Matcha Now, which launched in the UK in late 2017, is to be made at Bottling UK in Leicester to meet its founder’s desire for sourcing water from the country it’s being sold in.
Capabilities at the contract bottler include toxic mineral removal, sterile plate filtration, UV light treatment, and carbon block.
Bottles produced at the site will be without shrinkwrap labels, reducing energy usage and making them fully recyclable.
Company founder Janine Marshall said compostable bottle materials would be the next step for the ceremonial-grade matcha drink. A deposit return scheme for the innovative twist-cap part of the bottles was also a possibility.
More than 250 M&S stores
Earlier this month, it was announced that Matcha Now Ginger & Turmeric had won listings in more than 250 Marks & Spencer (M&S) stores. It followed the listing of the original Pure Matcha flavour in M&S in September.
Matcha Now also comes in two other variants – Peppermint, and Lightly Sweet.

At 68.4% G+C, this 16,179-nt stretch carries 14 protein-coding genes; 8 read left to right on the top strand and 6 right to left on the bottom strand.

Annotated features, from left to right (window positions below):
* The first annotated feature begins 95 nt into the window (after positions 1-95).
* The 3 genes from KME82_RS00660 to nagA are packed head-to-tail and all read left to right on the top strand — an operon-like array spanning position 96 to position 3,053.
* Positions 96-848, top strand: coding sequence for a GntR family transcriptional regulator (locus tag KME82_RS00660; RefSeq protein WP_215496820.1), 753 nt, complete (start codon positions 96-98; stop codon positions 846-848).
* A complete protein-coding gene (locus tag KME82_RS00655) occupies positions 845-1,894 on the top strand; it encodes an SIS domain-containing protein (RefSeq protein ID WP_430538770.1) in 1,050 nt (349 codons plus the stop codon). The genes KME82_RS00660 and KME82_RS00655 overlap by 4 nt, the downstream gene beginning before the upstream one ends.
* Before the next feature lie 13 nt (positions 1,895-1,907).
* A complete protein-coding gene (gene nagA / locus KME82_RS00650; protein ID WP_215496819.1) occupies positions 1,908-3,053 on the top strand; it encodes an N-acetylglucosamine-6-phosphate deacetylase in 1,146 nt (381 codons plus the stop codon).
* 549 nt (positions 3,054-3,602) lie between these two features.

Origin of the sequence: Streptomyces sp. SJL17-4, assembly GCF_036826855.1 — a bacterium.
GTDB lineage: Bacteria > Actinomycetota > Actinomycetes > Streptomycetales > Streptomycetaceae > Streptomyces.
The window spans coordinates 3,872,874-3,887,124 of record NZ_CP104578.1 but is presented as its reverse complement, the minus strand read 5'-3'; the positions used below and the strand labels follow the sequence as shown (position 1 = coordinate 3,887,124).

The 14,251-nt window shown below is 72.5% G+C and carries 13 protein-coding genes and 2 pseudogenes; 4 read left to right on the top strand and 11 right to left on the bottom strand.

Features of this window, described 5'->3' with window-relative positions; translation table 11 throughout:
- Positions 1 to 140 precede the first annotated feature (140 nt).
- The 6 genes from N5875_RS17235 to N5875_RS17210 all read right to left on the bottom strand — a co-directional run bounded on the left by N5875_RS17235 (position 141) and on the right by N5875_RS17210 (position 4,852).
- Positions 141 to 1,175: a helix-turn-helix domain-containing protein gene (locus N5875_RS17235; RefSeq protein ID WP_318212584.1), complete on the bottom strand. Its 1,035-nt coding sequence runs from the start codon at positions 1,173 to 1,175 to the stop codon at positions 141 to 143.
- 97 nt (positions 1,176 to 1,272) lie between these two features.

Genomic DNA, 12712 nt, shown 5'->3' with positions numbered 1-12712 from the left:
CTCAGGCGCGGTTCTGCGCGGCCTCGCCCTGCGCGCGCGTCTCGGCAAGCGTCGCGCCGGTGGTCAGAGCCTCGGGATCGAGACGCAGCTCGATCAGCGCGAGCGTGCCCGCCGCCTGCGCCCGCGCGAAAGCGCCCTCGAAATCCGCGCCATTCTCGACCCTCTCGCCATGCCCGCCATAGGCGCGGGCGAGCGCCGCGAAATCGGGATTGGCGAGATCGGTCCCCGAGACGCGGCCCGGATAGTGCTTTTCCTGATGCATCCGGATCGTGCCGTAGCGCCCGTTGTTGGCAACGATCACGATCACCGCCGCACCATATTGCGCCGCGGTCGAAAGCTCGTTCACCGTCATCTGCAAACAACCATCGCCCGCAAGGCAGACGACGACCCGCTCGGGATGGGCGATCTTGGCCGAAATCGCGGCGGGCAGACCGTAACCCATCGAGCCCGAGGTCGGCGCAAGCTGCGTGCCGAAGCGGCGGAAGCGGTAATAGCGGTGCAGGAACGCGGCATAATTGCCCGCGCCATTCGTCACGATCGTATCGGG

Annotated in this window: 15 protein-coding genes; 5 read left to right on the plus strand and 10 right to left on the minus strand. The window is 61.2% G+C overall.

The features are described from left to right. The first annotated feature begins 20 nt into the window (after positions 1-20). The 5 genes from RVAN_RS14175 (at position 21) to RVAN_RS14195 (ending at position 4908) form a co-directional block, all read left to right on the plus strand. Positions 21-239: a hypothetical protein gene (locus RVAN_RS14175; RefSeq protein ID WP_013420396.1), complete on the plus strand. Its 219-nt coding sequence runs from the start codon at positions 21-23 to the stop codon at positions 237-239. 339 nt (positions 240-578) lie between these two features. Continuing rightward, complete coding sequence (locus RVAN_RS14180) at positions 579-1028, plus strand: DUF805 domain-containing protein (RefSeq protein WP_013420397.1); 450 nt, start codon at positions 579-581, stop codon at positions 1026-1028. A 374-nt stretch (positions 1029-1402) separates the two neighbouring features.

Matcha is known to have 137 times the antioxidant power of regular green tea. Pre-mixed matcha, however, is believed to lose its potency dramatically through oxidisation during the production process, meaning the health benefits can be wasted.
The makers behind Matcha Now have looked to overcome this through the application of patented twist-cap technology.
Separate from the water
The innovation keeps the matcha in a compartment in the top of the bottle, separate from the water below. When the cap is twisted, the powder releases into the water.
Matcha Now founder Janine Marshall said she was “so proud” to be able to bottle the brand in the UK with UK-sourced water.
“Our next steps are to ensure we are looking after the environment as much as we can by looking at compostable bottle materials,” she added.
“Our current bottle has just recently undergone removal of the shrinkwrap label to ensure we are using less energy in the processes and ensuring the bottle is 100% recyclable.
“We will also be looking into reward schemes for customers to return the caps back to us to be re-manufactured into new materials for future bottling.”